In 2007, he was a teacher at the Oliverian School in Haverhill, N.H. While there, he began mentoring a teen who had survived a car accident while riding with a drunken driver. The boy's parents hoped Oliverian would help their son leave a dangerous path and "reemerge as the focused, intelligent and talented young man we all knew him to be," said his mother Lisa Gery.
Gaukel worked with the teen "with unparalleled heart and commitment, a gift which my husband and I could never repay. It was Rick's love and role-modeling that put our son on a path of renewed self-belief, confidence and drive," she said.
Today her son, a graduate of the University of Colorado, is training as a 2nd lieutenant in the U.S. Marine Corps. He never lost contact with Gaukel.
"The loss of Rick in our lives has left a palpable hole in our hearts and our prayers go out to his wife, Jonna, whose kindness and tenderness is matched only by that of her husband," Gery said.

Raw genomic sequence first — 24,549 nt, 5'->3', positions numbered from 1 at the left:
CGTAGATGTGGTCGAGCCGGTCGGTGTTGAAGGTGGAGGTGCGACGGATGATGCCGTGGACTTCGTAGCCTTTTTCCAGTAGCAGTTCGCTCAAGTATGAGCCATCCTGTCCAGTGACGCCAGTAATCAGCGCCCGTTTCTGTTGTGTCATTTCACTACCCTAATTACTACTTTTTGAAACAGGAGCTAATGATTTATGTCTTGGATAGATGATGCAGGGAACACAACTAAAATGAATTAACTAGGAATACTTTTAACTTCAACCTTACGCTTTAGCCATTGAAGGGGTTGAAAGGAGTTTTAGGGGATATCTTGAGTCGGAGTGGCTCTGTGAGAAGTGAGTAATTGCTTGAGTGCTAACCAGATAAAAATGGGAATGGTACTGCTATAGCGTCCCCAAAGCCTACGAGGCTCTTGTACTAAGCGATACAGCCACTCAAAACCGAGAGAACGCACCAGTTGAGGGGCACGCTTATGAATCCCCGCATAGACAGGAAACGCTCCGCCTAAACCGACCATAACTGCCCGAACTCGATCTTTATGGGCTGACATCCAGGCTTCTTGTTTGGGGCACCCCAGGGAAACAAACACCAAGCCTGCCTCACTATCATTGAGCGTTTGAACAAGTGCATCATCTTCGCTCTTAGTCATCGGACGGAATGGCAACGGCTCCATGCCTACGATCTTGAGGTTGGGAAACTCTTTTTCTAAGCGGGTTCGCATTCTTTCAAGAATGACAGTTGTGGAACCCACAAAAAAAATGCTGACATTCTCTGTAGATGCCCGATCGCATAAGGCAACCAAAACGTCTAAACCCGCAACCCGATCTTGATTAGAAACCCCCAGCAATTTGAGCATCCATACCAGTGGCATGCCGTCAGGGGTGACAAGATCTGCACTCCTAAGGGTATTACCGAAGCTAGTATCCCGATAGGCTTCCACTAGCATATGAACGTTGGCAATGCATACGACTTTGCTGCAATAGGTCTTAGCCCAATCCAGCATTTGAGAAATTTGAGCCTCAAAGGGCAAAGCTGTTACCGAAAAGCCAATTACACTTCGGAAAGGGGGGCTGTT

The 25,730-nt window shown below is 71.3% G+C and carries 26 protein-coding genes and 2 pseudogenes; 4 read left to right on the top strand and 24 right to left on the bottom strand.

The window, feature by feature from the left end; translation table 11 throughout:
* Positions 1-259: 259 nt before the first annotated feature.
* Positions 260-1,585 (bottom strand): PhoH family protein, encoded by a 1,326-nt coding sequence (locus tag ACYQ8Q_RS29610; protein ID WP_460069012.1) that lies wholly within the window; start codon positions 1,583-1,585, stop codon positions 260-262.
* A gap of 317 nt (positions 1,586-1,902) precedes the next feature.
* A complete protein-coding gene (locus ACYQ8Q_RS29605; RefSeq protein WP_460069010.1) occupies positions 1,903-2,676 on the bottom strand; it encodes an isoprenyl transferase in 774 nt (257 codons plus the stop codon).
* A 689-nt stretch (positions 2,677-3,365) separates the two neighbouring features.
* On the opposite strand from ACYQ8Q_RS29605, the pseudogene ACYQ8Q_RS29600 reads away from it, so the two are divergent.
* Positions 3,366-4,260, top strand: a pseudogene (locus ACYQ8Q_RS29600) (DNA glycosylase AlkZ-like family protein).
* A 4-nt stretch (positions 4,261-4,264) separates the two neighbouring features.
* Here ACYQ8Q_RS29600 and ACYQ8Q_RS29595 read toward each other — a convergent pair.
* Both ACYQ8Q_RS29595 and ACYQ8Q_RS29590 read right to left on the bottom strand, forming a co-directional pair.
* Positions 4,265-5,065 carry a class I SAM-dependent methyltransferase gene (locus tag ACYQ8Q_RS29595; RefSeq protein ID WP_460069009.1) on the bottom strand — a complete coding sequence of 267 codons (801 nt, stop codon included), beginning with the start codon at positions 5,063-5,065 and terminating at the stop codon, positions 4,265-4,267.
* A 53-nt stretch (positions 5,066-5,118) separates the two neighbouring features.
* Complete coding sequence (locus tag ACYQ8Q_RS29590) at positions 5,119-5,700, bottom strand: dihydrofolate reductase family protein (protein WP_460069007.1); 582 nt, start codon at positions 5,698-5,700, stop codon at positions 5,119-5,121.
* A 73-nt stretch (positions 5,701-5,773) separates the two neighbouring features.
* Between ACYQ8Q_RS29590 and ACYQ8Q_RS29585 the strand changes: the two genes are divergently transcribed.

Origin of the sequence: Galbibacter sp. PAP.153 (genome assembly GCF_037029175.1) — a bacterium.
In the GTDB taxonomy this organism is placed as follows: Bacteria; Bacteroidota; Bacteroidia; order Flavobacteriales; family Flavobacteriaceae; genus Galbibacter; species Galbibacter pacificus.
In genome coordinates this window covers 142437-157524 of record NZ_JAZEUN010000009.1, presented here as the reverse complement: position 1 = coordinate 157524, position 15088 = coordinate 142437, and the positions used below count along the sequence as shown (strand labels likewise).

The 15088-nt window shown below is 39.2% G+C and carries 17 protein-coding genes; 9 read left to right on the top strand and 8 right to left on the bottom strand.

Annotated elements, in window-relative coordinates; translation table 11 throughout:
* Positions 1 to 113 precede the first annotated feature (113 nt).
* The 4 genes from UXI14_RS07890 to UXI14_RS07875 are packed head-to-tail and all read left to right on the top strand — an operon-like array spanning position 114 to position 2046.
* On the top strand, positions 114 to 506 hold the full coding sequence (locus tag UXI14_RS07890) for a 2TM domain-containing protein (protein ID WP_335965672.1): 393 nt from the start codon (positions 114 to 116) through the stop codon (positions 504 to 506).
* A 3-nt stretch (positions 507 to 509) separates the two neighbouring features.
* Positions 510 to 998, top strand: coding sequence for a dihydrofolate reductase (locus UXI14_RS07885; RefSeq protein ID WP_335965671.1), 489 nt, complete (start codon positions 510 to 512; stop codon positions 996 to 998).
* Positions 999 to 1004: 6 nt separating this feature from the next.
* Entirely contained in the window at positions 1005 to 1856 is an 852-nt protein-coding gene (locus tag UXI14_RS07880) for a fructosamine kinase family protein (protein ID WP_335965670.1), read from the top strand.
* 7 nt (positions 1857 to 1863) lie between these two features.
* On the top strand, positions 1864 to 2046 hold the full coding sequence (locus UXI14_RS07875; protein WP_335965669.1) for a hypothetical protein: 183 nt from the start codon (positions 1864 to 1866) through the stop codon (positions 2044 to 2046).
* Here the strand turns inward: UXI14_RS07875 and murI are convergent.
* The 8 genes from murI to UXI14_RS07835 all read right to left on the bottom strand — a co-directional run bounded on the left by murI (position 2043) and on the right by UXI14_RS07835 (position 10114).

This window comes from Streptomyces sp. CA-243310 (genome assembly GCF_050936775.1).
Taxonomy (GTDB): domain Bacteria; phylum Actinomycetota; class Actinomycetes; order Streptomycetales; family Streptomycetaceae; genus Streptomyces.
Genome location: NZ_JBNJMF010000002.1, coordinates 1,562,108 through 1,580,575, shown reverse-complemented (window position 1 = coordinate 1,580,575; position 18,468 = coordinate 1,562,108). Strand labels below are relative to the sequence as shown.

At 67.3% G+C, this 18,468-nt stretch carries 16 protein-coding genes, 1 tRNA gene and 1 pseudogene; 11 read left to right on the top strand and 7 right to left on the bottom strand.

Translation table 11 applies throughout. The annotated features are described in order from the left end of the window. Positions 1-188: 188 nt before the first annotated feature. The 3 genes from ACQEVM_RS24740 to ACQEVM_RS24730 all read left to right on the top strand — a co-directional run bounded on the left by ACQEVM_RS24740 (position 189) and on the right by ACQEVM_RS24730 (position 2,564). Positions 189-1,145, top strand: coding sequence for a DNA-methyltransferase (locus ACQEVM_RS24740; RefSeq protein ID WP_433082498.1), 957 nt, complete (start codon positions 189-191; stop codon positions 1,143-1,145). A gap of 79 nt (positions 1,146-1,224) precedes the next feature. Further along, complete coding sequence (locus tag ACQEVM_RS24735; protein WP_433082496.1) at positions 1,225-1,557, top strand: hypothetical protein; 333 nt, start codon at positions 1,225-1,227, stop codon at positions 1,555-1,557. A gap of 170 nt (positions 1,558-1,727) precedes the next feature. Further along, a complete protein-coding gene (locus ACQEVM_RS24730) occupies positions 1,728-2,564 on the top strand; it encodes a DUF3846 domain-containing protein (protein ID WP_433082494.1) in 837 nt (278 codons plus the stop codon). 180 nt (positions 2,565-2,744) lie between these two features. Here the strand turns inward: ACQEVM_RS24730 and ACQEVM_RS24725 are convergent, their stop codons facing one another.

Friends of Ryan Novak, 33, gathered Sunday night in Crested Butte, where he lived since 2007. They remembered the artist, photographer and snowboarder who loved music. Many considered him family.
"He inspired all around him to be a better person," said Benjamin Brown.
At the gathering, Brown said, "none of us could recall a time when Ryan spoke negatively about another person."
"He was who you called for comfort," Brown said. "Ryan is the most genuine person I have been privileged to know. Our world could use more people like him. His love for his family and friends was infinite. I have known him since 2007 when he moved to Crested Butte and became like family."
Jason Blevins: 303-954-1374, firstname.lastname@example.org or twitter.com/jasontblevins